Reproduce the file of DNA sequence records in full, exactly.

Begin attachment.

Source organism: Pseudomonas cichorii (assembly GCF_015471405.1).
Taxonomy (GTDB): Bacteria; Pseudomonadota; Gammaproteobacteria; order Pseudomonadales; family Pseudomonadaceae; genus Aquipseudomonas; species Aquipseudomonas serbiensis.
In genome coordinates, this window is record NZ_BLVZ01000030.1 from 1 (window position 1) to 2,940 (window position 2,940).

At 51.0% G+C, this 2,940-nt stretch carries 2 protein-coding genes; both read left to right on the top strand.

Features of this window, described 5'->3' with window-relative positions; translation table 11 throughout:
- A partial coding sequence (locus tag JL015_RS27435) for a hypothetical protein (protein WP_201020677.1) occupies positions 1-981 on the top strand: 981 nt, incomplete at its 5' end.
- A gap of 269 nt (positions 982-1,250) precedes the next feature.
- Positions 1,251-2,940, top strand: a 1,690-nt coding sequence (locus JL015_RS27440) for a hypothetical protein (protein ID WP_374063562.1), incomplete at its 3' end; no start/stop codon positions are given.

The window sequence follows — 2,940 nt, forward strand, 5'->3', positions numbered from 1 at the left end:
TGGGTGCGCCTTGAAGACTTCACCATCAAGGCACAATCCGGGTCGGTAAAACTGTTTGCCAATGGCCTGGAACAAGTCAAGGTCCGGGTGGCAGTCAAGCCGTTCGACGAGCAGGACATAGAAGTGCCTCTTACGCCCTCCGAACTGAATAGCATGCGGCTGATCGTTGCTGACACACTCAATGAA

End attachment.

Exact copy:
Source organism: Pseudomonas cichorii (assembly GCF_015471405.1).
Taxonomy (GTDB): Bacteria; Pseudomonadota; Gammaproteobacteria; order Pseudomonadales; family Pseudomonadaceae; genus Aquipseudomonas; species Aquipseudomonas serbiensis.
In genome coordinates, this window is record NZ_BLVZ01000030.1 from 1 (window position 1) to 2,940 (window position 2,940).

At 51.0% G+C, this 2,940-nt stretch carries 2 protein-coding genes; both read left to right on the top strand.

Features of this window, described 5'->3' with window-relative positions; translation table 11 throughout:
- A partial coding sequence (locus tag JL015_RS27435) for a hypothetical protein (protein WP_201020677.1) occupies positions 1-981 on the top strand: 981 nt, incomplete at its 5' end.
- A gap of 269 nt (positions 982-1,250) precedes the next feature.
- Positions 1,251-2,940, top strand: a 1,690-nt coding sequence (locus JL015_RS27440) for a hypothetical protein (protein ID WP_374063562.1), incomplete at its 3' end; no start/stop codon positions are given.

The window sequence follows — 2,940 nt, forward strand, 5'->3', positions numbered from 1 at the left end:
TGGGTGCGCCTTGAAGACTTCACCATCAAGGCACAATCCGGGTCGGTAAAACTGTTTGCCAATGGCCTGGAACAAGTCAAGGTCCGGGTGGCAGTCAAGCCGTTCGACGAGCAGGACATAGAAGTGCCTCTTACGCCCTCCGAACTGAATAGCATGCGGCTGATCGTTGCTGACACACTCAATGAA